In FLYING BLIND, its a new adventure for PI Crag Banyon. A detective barely scrapping by whose cast includes one of Santa’s former elves as an assistant. And a secretary whose picture is part of the definition of incompetence. This entry James Mullaney sets his sights on the world of superheroes.
Well actually one hero a new one by the name of Minus. Who in his short time in the job already has an arch nemesis. The problem being he only seen fleeting glimpses of him and that of mainly white hair. So whats a hero to do. Well hire a PI to do all the leg work of course.
Now this being a Banyon story Mullaney has plenty of time to set up jokes then knock them out of the park so to speak. One of the running gags in this entry is that of the Grim Reaper and his utter hate for bicycle messengers. The bodies pile up mainly when they come close to Banyon. But then there are other throw away jokes which why no one else have done them is a surprise. When Banyon has to visit the West Side part of the city. Yes you guessed it. Its filled with with gangs who dance instead of fighting. Somewhere Leonard Bernstein is chuckling.
But again the story is more about Banyon and his attempts to help Minus on the hunt from Dr. Cohen. With out course one of the problems being there are 16 pages of Dr. Cohens in the phone book. Then of course Dr. Cohen is not one to take things sitting down. Namely placing a nuclear bomb in the middle of the city. But then his demands are pretty reasonable for an evil mastermind. Opera tickets, a parking space there and five hundred million dollars. Of course the biggest issue is the parking space at the opera.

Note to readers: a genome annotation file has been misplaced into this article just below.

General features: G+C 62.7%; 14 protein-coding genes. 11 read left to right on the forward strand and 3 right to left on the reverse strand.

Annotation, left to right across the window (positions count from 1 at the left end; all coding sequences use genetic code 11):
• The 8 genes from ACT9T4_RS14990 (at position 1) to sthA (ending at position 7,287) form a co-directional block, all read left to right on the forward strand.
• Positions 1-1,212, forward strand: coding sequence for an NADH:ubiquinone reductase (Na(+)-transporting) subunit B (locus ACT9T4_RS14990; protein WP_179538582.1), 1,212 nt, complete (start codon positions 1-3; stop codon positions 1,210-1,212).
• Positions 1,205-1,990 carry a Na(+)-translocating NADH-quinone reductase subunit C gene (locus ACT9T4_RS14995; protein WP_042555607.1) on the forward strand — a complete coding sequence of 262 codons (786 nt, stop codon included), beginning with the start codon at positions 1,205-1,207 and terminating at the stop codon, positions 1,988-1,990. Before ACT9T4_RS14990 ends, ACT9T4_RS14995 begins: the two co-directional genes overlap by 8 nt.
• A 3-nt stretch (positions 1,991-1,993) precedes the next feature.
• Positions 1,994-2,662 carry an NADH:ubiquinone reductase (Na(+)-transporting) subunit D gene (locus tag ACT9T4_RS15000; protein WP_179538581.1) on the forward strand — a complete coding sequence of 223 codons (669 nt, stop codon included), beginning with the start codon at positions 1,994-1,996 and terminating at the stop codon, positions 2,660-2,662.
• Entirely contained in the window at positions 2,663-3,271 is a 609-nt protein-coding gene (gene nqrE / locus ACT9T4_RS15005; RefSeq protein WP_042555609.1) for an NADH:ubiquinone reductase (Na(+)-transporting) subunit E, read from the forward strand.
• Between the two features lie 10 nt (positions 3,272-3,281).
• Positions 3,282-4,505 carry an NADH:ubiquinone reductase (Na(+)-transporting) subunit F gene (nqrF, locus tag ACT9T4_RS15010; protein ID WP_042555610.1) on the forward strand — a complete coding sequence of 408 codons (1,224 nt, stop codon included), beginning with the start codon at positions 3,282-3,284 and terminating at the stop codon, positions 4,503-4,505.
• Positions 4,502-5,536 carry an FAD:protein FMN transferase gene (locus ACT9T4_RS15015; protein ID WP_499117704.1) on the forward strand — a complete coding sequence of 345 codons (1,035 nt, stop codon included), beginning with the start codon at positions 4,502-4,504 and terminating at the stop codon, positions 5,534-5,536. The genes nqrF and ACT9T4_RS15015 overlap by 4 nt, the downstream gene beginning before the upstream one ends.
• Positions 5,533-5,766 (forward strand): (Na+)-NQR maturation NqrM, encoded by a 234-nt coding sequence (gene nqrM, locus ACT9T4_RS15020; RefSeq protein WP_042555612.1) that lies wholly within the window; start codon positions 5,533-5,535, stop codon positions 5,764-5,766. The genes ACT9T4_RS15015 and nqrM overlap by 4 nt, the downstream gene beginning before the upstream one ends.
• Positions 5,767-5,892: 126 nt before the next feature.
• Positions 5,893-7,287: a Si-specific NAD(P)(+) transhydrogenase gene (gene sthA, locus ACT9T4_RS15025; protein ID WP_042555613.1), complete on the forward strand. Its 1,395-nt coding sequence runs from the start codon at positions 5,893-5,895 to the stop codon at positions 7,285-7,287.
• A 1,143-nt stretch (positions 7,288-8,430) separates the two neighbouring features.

This is now the sixth in the series with Mullaney getting even more glee then ever. The story has plenty of laughs and I challenge anyone who reads this. When the introduction of a certain operator is introduced you can’t go further with out hearing the voice of Sophia Vargas coming out of that characters mouth. It just seems so obvious that is who its based on. If you’re looking for a detective series which clearly has its tounge in cheek. Then do yourself a favor and start reading this series. Not all crime books need to be set in a world of darkest noir. But fear not there are plenty of drunks. —Bruce Grossman